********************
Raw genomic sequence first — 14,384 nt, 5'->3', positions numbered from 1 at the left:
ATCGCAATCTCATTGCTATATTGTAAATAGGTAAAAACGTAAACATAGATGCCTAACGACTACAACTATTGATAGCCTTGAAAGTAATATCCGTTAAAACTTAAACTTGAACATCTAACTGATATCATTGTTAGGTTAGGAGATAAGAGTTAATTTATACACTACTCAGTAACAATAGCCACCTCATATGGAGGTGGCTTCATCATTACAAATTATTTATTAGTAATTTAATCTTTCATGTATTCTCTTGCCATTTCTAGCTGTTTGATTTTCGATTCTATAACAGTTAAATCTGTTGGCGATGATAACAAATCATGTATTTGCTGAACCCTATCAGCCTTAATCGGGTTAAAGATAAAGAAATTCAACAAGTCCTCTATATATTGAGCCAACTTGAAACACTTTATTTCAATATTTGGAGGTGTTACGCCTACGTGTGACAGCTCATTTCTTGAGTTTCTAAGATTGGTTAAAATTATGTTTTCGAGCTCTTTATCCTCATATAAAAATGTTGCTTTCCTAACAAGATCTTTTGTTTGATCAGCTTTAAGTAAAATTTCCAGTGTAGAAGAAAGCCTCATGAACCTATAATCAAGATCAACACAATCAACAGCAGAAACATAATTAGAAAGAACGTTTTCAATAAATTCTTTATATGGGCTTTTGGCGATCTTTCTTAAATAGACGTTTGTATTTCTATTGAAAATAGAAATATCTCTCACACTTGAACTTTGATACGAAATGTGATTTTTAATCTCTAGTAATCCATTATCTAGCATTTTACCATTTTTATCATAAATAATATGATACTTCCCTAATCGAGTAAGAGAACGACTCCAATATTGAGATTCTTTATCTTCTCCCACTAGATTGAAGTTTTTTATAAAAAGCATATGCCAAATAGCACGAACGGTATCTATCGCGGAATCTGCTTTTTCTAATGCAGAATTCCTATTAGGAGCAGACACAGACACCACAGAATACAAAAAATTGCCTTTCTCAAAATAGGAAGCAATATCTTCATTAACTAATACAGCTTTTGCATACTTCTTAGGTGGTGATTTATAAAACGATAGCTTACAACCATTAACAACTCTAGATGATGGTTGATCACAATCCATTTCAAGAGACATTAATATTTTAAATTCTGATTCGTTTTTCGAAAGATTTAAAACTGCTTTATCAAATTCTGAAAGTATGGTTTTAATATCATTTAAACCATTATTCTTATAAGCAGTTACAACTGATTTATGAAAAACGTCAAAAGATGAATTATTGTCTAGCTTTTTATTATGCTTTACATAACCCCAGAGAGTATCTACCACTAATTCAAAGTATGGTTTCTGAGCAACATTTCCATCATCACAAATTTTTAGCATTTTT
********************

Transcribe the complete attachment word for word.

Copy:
Raw genomic sequence first — 14,384 nt, 5'->3', positions numbered from 1 at the left:
ATCGCAATCTCATTGCTATATTGTAAATAGGTAAAAACGTAAACATAGATGCCTAACGACTACAACTATTGATAGCCTTGAAAGTAATATCCGTTAAAACTTAAACTTGAACATCTAACTGATATCATTGTTAGGTTAGGAGATAAGAGTTAATTTATACACTACTCAGTAACAATAGCCACCTCATATGGAGGTGGCTTCATCATTACAAATTATTTATTAGTAATTTAATCTTTCATGTATTCTCTTGCCATTTCTAGCTGTTTGATTTTCGATTCTATAACAGTTAAATCTGTTGGCGATGATAACAAATCATGTATTTGCTGAACCCTATCAGCCTTAATCGGGTTAAAGATAAAGAAATTCAACAAGTCCTCTATATATTGAGCCAACTTGAAACACTTTATTTCAATATTTGGAGGTGTTACGCCTACGTGTGACAGCTCATTTCTTGAGTTTCTAAGATTGGTTAAAATTATGTTTTCGAGCTCTTTATCCTCATATAAAAATGTTGCTTTCCTAACAAGATCTTTTGTTTGATCAGCTTTAAGTAAAATTTCCAGTGTAGAAGAAAGCCTCATGAACCTATAATCAAGATCAACACAATCAACAGCAGAAACATAATTAGAAAGAACGTTTTCAATAAATTCTTTATATGGGCTTTTGGCGATCTTTCTTAAATAGACGTTTGTATTTCTATTGAAAATAGAAATATCTCTCACACTTGAACTTTGATACGAAATGTGATTTTTAATCTCTAGTAATCCATTATCTAGCATTTTACCATTTTTATCATAAATAATATGATACTTCCCTAATCGAGTAAGAGAACGACTCCAATATTGAGATTCTTTATCTTCTCCCACTAGATTGAAGTTTTTTATAAAAAGCATATGCCAAATAGCACGAACGGTATCTATCGCGGAATCTGCTTTTTCTAATGCAGAATTCCTATTAGGAGCAGACACAGACACCACAGAATACAAAAAATTGCCTTTCTCAAAATAGGAAGCAATATCTTCATTAACTAATACAGCTTTTGCATACTTCTTAGGTGGTGATTTATAAAACGATAGCTTACAACCATTAACAACTCTAGATGATGGTTGATCACAATCCATTTCAAGAGACATTAATATTTTAAATTCTGATTCGTTTTTCGAAAGATTTAAAACTGCTTTATCAAATTCTGAAAGTATGGTTTTAATATCATTTAAACCATTATTCTTATAAGCAGTTACAACTGATTTATGAAAAACGTCAAAAGATGAATTATTGTCTAGCTTTTTATTATGCTTTACATAACCCCAGAGAGTATCTACCACTAATTCAAAGTATGGTTTCTGAGCAACATTTCCATCATCACAAATTTTTAGCATTTTT